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RE: real quattro
my point is simply that "part-time" awd systems have been around for years,
and used by nissan, porsche, lambrghini and others, to very good effect.
generally the theory is all the same, with all the torque going to an axle
until slip where torque is sent to the other pair of wheels. whether the
chassis is fwd-baised or rwd-baised is immaterial. (interesting insight
into this is the "performance car" interview with the porsches' designer of
the original c4 system).
what interests me in the design is the ability of the processor to change
the handling dynamics. i expect, at this premature time, to find the s3 and
ttq quite differet handling animals...
the point is moot really. why? because even with a state-of-the-art active
system, you will certainly have times were little or no torque is going to
an axle, so you are not strictly speaking awd at that time. also, with the
generation 1 system locked, you will have times where the same is true, that
0% torque is going to an axle. whither awd then?
anyway, this whole argument is a little premature (par for the course?).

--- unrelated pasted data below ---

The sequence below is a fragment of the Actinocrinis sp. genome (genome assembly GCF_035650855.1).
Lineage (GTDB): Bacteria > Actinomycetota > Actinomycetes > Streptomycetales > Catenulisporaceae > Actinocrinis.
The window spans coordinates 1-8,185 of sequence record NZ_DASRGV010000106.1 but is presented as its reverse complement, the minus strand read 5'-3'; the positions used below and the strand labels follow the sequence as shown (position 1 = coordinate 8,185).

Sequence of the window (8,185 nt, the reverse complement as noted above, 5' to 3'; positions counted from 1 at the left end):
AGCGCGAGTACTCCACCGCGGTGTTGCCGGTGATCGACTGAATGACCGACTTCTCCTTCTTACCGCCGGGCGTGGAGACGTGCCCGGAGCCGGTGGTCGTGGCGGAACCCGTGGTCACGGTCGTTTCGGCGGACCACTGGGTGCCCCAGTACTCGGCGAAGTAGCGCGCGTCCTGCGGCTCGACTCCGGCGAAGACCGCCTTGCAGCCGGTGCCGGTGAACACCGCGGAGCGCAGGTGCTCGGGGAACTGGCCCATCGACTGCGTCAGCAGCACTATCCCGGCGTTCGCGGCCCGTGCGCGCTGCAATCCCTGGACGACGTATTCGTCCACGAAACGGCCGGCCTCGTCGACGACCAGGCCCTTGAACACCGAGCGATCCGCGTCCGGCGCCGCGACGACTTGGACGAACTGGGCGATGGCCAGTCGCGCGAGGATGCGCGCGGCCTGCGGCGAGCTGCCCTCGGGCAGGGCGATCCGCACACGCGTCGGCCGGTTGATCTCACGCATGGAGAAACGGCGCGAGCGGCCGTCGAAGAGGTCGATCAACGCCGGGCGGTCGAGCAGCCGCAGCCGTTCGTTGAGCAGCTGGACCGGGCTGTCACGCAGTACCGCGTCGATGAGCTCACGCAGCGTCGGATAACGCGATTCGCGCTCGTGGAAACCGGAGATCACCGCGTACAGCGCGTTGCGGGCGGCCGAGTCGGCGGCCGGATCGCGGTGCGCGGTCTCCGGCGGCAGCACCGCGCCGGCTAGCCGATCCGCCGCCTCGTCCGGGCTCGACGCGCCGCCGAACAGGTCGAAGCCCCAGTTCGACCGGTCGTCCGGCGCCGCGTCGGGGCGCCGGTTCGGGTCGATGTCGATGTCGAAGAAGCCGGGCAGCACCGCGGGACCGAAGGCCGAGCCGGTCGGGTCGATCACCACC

lets drive the cars equipped with the devices, and then make up our minds.
i'm certainly keen to drive the s3 as i'm almost convinced tracey to part
with her mk2 vw gti :-)
btw, has anyone thought of the differences between the haldex implementation
and the ususal vc-based awd implementation (e.g. subaru, lancia)?
intersting ain't it?
driving report next week...
'88 mb 2.3-16
Date: Thu, 9 Sep 1999 08:59:09 EDT
Subject: RE: Real Quattro II
Dave E writes
>some examples of similar awd systems to the haldex come to mind:
>1) nissan atessa (used in the skyline notably the gtr -aka godzilla) where
>100% rwd usually then torque sent to the front axle on slip to a 40% limit.
rwd to awd
>2) lamborghini ditto.3) porsche c4
rwd to awd
>4) the 1997-98 toyota corolla wrc rally car (toyota looked at the haldex,
and ended up delevoping something very similar).
rwd to awd
The first question we must ask, based on "similar" technology, is, why fwd
awd? A baseline chassis dynamics problem?
>not sure how you can say whether or not the haldex is "an active
>differential in terms of performance or advantages". i personally have yet
>to drive one, and when i do next week (s3) will prpbably find it quite
>different to it's other implementation (ttq) when i drive that. afaik,
>few people on the list have actually driven a haldex quattro.
And you will compare it to what? I think you can say it based on the
of it's use, and the baseline that fwd to awd gives what in terms of chassis
character. If the haldex locked goes 50f/50r you have understeer, then
If you have haldex locked 25f/75r you have understeer, then oversteer.
Sound familiar? This isn't real quattro, this is fwd with extra traction.
>From it's baseline design, we know what the inherent handling of the car